Under conditions of a truly human existence, the difference between succumbing to disease at the age of ten, thirty, fifty, or seventy, and dying a "natural" death after a fulfilled life, may well be a difference worth fighting for with all instinctual energy. Not those who die, but those who die before they must and want to die, those who die in agony and pain, are the great indictment against civilization. They also testify to the unredeemable guilt of mankind. Their death arouses the painful awareness that it was unnecessary, that it could be otherwise. It takes all the institutions and values of a repressive order to pacify the bad conscience of this guilt. Once again, the deep connection between the death instinct and the sense of guilt becomes apparent. The silent "professional agreement" with the fact of death and disease is perhaps one of the most widespread expressions of the death instinct -- or, rather, of its social usefulness. In a repressive civilization, death itself becomes an instrument of repression. Whether death is feared as constant threat, or glorified as supreme sacrifice, or accepted as fate, the education for consent to death introduces an element of surrender into life from the beginning -- surrender and submission. It stifles "utopian" efforts. The powers that be have a deep affinity to death; death is a token of unfreedom, of defeat. Theology and philosophy today compete with each other in celebrating death as an existential category: perverting a biological fact into an ontological essence, they bestow transcendental blessing on the guilt of mankind which they help to perpetuate -- they betray the promise of utopia.
Herbert Marcuse (Eros and Civilization: A Philosophical Inquiry into Freud)
I didn’t want to be sad, but I didn’t know why I was sad or how not to be sad or how to talk about it. I was broken. I felt broken. My body ached. My stomach hurt. I couldn’t sleep. Nothing was pleasurable. Every morning, I woke up knowing I’d failed before my feet hit the ground. At night, I’d lie in bed and wish for a terminal disease.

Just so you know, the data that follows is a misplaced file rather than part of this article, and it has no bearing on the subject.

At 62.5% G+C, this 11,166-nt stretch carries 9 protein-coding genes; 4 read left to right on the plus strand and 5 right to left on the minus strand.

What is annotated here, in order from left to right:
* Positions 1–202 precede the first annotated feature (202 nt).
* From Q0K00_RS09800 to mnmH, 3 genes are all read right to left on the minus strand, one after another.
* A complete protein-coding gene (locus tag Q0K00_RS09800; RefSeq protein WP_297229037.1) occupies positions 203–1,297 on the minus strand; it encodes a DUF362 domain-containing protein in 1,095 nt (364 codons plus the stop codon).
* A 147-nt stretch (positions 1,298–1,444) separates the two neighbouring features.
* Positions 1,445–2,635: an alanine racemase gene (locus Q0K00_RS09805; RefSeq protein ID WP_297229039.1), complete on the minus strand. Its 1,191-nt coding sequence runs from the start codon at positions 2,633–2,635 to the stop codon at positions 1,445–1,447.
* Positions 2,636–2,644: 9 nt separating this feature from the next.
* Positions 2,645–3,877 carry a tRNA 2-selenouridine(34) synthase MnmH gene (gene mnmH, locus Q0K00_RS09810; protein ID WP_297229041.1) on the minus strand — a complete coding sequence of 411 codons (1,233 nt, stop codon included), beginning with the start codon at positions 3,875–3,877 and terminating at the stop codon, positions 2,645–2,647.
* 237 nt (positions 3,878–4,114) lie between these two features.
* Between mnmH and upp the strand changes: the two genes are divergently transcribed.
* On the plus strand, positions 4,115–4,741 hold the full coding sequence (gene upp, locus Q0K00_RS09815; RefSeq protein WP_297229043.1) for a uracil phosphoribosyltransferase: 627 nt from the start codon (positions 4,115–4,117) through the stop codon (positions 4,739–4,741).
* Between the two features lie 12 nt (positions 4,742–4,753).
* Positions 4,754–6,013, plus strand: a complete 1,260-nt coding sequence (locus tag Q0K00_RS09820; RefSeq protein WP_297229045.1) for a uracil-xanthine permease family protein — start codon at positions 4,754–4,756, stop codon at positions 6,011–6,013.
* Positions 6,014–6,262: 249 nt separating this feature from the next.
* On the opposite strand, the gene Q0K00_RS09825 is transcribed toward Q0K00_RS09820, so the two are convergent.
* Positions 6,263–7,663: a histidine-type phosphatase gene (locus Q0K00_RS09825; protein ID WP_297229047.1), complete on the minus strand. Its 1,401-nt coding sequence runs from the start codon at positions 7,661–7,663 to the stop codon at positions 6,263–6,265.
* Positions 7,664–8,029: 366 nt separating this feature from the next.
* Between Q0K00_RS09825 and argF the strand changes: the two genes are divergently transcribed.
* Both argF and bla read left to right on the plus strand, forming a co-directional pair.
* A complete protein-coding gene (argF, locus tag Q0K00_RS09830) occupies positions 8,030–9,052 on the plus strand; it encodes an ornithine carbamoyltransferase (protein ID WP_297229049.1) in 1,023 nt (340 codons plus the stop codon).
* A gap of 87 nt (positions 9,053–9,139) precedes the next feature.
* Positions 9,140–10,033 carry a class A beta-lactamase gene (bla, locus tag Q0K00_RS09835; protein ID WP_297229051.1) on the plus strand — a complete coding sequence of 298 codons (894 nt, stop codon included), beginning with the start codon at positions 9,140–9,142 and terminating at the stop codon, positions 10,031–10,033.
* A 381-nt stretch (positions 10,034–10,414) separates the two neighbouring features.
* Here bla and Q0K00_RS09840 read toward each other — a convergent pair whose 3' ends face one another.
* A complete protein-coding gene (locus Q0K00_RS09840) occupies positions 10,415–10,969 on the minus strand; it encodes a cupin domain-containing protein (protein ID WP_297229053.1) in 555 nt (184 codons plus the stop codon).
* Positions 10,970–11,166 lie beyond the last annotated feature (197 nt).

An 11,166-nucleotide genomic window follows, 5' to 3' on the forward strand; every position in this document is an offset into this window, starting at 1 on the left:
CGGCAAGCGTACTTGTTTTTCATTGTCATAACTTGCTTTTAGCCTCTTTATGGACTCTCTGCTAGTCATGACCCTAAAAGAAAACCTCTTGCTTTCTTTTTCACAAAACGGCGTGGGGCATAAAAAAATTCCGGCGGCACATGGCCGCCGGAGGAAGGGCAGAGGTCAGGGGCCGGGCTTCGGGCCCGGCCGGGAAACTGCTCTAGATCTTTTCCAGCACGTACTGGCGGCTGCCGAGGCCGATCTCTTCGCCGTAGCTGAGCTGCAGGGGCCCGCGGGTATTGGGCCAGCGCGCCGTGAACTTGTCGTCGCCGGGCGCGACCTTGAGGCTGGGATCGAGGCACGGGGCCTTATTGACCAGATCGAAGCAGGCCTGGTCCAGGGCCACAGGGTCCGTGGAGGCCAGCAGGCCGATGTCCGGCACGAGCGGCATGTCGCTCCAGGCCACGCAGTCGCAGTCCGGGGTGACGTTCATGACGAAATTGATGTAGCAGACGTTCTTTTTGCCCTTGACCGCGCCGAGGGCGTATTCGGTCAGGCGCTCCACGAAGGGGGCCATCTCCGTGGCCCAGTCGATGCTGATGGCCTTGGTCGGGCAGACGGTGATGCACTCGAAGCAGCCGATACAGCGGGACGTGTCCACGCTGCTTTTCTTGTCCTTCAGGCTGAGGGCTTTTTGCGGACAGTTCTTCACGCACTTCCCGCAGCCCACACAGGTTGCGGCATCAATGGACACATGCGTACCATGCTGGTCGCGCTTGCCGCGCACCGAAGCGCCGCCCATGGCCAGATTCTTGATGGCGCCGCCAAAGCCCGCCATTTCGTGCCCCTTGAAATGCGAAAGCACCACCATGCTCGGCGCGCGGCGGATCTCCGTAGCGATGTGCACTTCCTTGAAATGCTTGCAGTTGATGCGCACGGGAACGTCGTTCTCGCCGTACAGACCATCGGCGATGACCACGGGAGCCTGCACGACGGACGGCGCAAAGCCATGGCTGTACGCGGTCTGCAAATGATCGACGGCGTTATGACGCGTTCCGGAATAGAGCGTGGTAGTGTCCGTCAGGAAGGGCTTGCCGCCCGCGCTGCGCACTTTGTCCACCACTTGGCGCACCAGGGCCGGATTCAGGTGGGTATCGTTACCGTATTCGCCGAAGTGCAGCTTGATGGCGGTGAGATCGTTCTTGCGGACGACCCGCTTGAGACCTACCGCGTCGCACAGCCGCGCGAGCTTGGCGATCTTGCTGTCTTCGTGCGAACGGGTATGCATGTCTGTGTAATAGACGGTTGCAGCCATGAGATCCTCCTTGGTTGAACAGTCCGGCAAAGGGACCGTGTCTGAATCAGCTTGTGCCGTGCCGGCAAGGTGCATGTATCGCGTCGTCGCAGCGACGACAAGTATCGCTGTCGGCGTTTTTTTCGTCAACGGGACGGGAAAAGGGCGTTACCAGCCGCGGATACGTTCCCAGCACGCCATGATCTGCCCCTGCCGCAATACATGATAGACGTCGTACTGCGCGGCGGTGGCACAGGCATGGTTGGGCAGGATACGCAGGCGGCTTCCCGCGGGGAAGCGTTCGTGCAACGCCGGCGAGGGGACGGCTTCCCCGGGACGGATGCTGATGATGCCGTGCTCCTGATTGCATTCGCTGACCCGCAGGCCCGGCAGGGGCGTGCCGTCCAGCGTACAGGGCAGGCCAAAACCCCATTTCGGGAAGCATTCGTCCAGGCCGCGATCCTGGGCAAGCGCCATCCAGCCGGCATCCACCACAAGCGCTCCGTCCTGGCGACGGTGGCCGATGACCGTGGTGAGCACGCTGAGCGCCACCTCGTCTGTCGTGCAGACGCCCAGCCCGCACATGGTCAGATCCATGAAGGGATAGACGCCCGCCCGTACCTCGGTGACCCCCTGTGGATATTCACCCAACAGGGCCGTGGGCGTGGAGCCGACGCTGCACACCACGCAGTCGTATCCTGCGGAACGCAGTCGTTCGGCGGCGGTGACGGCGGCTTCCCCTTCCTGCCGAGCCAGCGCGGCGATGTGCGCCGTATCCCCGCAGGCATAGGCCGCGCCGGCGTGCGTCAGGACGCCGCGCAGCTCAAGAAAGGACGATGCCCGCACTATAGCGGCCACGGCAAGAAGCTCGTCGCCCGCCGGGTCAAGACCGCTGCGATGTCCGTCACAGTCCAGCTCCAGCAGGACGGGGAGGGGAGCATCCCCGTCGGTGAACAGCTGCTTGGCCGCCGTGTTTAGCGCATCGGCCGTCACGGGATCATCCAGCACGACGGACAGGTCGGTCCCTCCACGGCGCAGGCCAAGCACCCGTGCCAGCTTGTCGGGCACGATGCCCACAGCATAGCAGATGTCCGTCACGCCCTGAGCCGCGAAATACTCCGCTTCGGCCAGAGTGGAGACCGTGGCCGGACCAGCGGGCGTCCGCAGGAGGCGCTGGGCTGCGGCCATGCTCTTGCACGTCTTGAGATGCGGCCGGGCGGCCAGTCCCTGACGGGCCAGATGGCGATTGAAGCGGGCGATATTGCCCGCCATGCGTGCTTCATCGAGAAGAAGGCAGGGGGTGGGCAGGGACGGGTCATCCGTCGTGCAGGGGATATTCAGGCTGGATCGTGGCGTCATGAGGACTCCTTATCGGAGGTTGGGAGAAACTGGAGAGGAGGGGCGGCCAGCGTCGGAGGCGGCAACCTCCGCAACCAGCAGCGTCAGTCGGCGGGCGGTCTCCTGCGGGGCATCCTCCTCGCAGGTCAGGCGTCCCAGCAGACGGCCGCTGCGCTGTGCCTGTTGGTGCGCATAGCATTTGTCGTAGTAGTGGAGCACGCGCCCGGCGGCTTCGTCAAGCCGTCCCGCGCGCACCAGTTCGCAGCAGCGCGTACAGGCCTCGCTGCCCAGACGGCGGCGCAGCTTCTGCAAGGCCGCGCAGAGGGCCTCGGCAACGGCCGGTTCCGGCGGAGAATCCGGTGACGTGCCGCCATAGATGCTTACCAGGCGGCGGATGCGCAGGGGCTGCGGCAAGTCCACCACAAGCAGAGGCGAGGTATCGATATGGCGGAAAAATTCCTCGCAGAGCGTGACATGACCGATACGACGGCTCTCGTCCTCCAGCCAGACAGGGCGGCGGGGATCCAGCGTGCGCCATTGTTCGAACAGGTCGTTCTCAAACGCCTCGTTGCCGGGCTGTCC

David Poses (The Weight of Air: A Story of the Lies about Addiction and the Truth about Recovery)
In more ancient times the life was simpler, but now the discovery of all these different medicines for curing dyspepsia shows that people are suffering from this disease. In this country we know that there are so many kinds of pills and medicines used. We even have those in India now. These things show that not only in America but in all the countries of the world we have to recourse to artificial means for necessary nutrients because people are not aware of right rules of diet. It is better to follow the right rules of diet in the beginning in order to avoid any kind of artificial medicines later on.
Virchand Gandhi
My name is CRPS, or so they say But I actually go by; a few different names. I was once called causalgia, nearly 150 years ago And then I had a new name It was RSD, apparently so. I went by that name because the burn lived inside of me. Now I am called CRPS, because I have so much to say I struggle to be free. I don't have one symptom and this is where I change, I attack the home of where I live; with shooting/burning pains. Depression fills the mind of the body I belong, it starts to speak harsh to self, negativity growing strong. Then I start to annoy them; with the issues with sensitivity, You'd think the pain enough; but no, it wants to make you aware of its trembling disability. I silently make my move; but the screams are loud and clear, Because I enter your physical reality and you can't disappear. I confuse your thoughts; I contain apart of your memory, I cover your perspective, the fog makes it sometimes unbearable to see. I play with your temperature levels, I make you nervous all the time - I take away your independance and take away your pride. I stay with you by the day & I remind you by the night, I am an awful journey and you will struggle with this fight. Then there's a side to me; not many understand, I have the ability to heal and you can be my friend. Help yourself find the strength to fight me with all you have, because eventually I'll get tired of making you grow mad. It will take some time; remember I mainly live inside your brain, Curing me is hard work but I promise you, You can beat me if you feed love to my pain. Find the strength to carry on and feed the fears with light; hold on to the seat because, like I said, it's going to be a fight. But I hope to meet you, when your healthy and healed, & you will silenty say to me - I did this, I am cured is this real? That day could possibly come; closer than I want- After all I am a disease and im fighting for my spot. I won't deny from my medical angle, I am close to losing the " incurable " battle.
Nikki Rowe
Healing is essential for lasting change. ...healing is a transformation, not just a quick fix; a change from an inhibited or impaired state to one of greater health, integration and connection. What was damaged must be soothed, repaired, restored, and given new pathways in which to grow and flourish. In order for change to be thorough, old patterns need to be dissolved, and new, more coherent and refined constructs, formed. In creating coherency in new forms, what has become fragmented or separated, injured or diseased must be made whole again, or perhaps made whole for the first time.
Sharon Weil (ChangeAbility: How Artists, Activists, and Awakeners Navigate Change)